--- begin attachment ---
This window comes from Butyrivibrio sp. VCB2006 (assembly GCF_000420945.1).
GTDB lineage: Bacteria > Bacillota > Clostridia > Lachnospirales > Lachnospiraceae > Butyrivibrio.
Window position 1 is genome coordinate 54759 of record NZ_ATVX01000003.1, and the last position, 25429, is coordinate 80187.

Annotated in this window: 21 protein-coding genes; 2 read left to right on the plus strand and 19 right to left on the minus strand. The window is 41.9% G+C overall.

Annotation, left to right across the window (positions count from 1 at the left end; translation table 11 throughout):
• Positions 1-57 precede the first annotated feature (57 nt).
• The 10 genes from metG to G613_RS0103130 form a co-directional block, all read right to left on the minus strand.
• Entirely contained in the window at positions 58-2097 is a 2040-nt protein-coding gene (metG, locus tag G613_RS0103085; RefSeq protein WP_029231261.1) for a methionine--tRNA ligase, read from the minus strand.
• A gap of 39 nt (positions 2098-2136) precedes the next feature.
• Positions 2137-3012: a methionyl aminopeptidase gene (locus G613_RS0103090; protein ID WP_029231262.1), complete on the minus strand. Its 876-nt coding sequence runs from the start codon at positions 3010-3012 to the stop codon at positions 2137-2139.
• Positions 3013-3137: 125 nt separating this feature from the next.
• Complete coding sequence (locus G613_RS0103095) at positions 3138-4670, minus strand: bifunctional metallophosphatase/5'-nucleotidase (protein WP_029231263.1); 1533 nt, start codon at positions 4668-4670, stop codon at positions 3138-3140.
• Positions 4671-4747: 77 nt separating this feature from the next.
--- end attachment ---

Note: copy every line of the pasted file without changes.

This window comes from Butyrivibrio sp. VCB2006 (assembly GCF_000420945.1).
GTDB lineage: Bacteria > Bacillota > Clostridia > Lachnospirales > Lachnospiraceae > Butyrivibrio.
Window position 1 is genome coordinate 54759 of record NZ_ATVX01000003.1, and the last position, 25429, is coordinate 80187.

Annotated in this window: 21 protein-coding genes; 2 read left to right on the plus strand and 19 right to left on the minus strand. The window is 41.9% G+C overall.

Annotation, left to right across the window (positions count from 1 at the left end; translation table 11 throughout):
• Positions 1-57 precede the first annotated feature (57 nt).
• The 10 genes from metG to G613_RS0103130 form a co-directional block, all read right to left on the minus strand.
• Entirely contained in the window at positions 58-2097 is a 2040-nt protein-coding gene (metG, locus tag G613_RS0103085; RefSeq protein WP_029231261.1) for a methionine--tRNA ligase, read from the minus strand.
• A gap of 39 nt (positions 2098-2136) precedes the next feature.
• Positions 2137-3012: a methionyl aminopeptidase gene (locus G613_RS0103090; protein ID WP_029231262.1), complete on the minus strand. Its 876-nt coding sequence runs from the start codon at positions 3010-3012 to the stop codon at positions 2137-2139.
• Positions 3013-3137: 125 nt separating this feature from the next.
• Complete coding sequence (locus G613_RS0103095) at positions 3138-4670, minus strand: bifunctional metallophosphatase/5'-nucleotidase (protein WP_029231263.1); 1533 nt, start codon at positions 4668-4670, stop codon at positions 3138-3140.
• Positions 4671-4747: 77 nt separating this feature from the next.